As for her nuptials, she ended up buying a sleeveless Oscar de la Renta gown off the rack, asking designers at Parsons Open Style Lab — where Mallon’s a consultant — to add pockets to it, which keep her arms from hanging loosely by her side (which can be painful due to her dislocated shoulder joints).

“Not hiding my disability is very important to me,” she says. “I want to show that disabled people can be successful and stylish and have the same options as everyone else.”

Dancing king

Annie Wermiel/NY Post

Jerron Herman spent his childhood in the Bay Area in leg braces, headgear and orthopedic shoes, but the dancer, who has cerebral palsy, always looked snazzy.

“My mom’s a seamstress, and my dad’s a tailor,” says the 28-year-old member of the Heidi Latsky Dance Company. “So they would have my older brother and I in the most amazing outfits.”

Herman describes his style as “funky classic,” a combination of Fred Astaire elegance and comfy streetwear — mixing Nike with vintage Brooks Brothers, a turtleneck with slacks and a beanie.

The East Village resident no longer uses assistive devices but says that dressing his body has its challenges. His left leg sometimes drags, so he needs shoes with reinforced soles. His left arm is prone to spasms, so he has to choose clothes that he can get on with just one hand — trousers that don’t require a belt, or baggy tops he can sloppily tuck in — as well as materials such as scuba, wool and denim that retain their shape or won’t tear. And because he keeps his left hand in his pocket, he has a tailor reinforce that, too.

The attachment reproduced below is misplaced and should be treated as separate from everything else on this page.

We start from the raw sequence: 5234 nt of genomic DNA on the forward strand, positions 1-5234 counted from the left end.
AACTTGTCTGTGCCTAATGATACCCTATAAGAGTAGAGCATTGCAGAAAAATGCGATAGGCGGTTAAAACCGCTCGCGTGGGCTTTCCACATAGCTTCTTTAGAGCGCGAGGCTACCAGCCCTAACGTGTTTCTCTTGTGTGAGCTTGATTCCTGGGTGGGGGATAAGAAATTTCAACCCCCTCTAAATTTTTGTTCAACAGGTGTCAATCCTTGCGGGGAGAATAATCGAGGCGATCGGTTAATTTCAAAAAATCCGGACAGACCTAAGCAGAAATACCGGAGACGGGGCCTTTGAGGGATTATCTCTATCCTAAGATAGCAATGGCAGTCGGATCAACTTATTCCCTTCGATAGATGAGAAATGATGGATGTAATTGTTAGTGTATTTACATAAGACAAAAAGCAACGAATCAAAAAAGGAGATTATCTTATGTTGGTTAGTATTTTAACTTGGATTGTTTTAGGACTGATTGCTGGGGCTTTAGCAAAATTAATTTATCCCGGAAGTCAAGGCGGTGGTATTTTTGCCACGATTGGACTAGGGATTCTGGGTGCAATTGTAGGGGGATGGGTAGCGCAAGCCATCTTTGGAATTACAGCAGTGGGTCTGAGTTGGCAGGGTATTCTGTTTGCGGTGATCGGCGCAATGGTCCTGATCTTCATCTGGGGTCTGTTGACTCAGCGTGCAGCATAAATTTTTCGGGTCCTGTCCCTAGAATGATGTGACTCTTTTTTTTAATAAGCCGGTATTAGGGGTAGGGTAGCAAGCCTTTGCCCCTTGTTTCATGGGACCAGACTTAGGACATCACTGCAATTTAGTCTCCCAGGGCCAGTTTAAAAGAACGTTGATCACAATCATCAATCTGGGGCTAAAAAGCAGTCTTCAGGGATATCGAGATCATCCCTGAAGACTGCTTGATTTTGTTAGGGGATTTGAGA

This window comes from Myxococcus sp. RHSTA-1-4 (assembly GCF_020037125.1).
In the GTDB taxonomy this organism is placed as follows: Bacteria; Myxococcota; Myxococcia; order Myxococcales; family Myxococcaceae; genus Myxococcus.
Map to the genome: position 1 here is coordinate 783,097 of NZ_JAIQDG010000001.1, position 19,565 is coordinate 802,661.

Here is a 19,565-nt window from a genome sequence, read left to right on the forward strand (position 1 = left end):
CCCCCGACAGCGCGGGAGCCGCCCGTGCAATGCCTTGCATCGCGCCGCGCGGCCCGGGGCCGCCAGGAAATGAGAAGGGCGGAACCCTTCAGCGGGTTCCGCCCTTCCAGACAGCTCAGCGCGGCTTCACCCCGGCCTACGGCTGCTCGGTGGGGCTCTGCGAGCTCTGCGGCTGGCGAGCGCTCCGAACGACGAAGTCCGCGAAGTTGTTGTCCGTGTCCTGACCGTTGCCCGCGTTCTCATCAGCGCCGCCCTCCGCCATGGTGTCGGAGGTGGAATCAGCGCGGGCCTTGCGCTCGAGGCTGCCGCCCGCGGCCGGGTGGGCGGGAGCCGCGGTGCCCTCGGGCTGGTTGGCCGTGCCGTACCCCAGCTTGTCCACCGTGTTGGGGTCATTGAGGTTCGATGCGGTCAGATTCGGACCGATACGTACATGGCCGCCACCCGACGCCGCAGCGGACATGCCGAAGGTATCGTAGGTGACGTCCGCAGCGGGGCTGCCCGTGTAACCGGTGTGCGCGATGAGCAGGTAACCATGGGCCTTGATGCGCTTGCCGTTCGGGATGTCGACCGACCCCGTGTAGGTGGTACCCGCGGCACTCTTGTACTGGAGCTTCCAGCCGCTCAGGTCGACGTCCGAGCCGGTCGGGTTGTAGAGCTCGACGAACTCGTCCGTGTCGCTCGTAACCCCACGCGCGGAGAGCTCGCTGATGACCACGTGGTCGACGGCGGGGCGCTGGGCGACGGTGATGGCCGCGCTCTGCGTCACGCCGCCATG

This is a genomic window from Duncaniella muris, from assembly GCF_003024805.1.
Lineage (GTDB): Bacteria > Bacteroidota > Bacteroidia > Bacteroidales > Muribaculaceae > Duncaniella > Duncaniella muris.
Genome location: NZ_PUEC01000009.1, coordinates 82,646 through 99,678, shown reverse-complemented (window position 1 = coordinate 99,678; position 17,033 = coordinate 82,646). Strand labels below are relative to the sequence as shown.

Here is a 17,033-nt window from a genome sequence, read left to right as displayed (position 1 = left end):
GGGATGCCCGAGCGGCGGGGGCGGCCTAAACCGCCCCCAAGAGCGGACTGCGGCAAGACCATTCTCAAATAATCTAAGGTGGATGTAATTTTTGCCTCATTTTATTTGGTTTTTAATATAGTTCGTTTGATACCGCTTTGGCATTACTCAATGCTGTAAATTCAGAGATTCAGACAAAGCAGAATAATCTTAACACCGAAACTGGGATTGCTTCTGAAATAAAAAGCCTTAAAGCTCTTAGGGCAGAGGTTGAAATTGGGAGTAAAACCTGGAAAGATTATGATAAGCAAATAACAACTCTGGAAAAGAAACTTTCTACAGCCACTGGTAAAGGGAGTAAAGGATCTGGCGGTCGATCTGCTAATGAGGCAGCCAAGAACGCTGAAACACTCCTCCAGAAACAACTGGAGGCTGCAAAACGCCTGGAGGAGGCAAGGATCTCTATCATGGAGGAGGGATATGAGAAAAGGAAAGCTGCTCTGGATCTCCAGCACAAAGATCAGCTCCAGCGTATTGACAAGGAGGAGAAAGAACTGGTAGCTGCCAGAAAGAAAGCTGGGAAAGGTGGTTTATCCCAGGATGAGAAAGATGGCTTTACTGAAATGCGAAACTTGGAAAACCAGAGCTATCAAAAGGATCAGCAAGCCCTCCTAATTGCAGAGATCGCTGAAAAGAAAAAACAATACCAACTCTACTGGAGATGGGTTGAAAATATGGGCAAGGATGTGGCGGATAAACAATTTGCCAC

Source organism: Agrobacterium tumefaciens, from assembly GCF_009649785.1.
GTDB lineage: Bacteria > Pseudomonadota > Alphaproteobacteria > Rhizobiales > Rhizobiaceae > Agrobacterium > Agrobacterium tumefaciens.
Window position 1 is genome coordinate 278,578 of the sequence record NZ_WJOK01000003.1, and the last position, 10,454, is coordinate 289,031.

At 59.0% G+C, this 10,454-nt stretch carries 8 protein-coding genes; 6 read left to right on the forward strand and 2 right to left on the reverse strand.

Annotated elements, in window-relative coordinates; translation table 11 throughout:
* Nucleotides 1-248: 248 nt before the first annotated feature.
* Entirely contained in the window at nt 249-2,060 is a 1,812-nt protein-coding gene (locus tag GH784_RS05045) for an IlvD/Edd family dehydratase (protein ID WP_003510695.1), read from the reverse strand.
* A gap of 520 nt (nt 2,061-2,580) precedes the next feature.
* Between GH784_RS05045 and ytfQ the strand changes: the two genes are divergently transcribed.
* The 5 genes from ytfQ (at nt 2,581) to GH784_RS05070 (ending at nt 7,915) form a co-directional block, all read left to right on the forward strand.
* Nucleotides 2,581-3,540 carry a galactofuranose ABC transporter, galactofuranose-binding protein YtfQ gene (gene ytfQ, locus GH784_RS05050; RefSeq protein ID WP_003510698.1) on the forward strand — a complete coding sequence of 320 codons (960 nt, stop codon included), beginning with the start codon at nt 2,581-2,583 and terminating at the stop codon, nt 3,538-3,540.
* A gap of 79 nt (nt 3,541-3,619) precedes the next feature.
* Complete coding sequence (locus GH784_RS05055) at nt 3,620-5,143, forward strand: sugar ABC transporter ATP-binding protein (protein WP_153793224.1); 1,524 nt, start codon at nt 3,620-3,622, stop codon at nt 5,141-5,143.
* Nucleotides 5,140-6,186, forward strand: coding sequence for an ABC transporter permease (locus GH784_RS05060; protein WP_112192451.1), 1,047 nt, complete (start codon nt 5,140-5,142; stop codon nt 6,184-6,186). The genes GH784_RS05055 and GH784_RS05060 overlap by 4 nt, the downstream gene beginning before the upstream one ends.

“I have to dress for the unexpected,” Herman says.

The girl with the golden arm

Tamara Beckwith/NY Post

Most people have two arms. Caitlin Baird has about seven.

“For me, it’s like another pair of shoes,” says the middle school teacher of her collection of prosthetic hands and arms, which come in various colors and patterns. “It’s a statement piece.”

Baird didn’t always flaunt her synthetic arm. “My parents wanted to help me fit in,” says the 27-year-old, who has had her disability since birth. “So they made me wear a prosthetic that looked like a mannequin.”

Then in college, she decided to get a decorative sleeve, like a tattoo, added to her arm. It was freeing.

“My body has long told a story of tragedy — against my will,” she says. “Now, it’s my form of self-expression.” She has prosthetics decorated with flowers, stripes and abstract squiggles, which she gets from a Dutch startup called Glaze Prosthetics.

“I’ve learned to accept the fact that people are gonna stare at me no matter what,” she says. “So I started to embrace it: If you’re going to stare at me anyway, let me make it worth it!”



By Raquel Laneri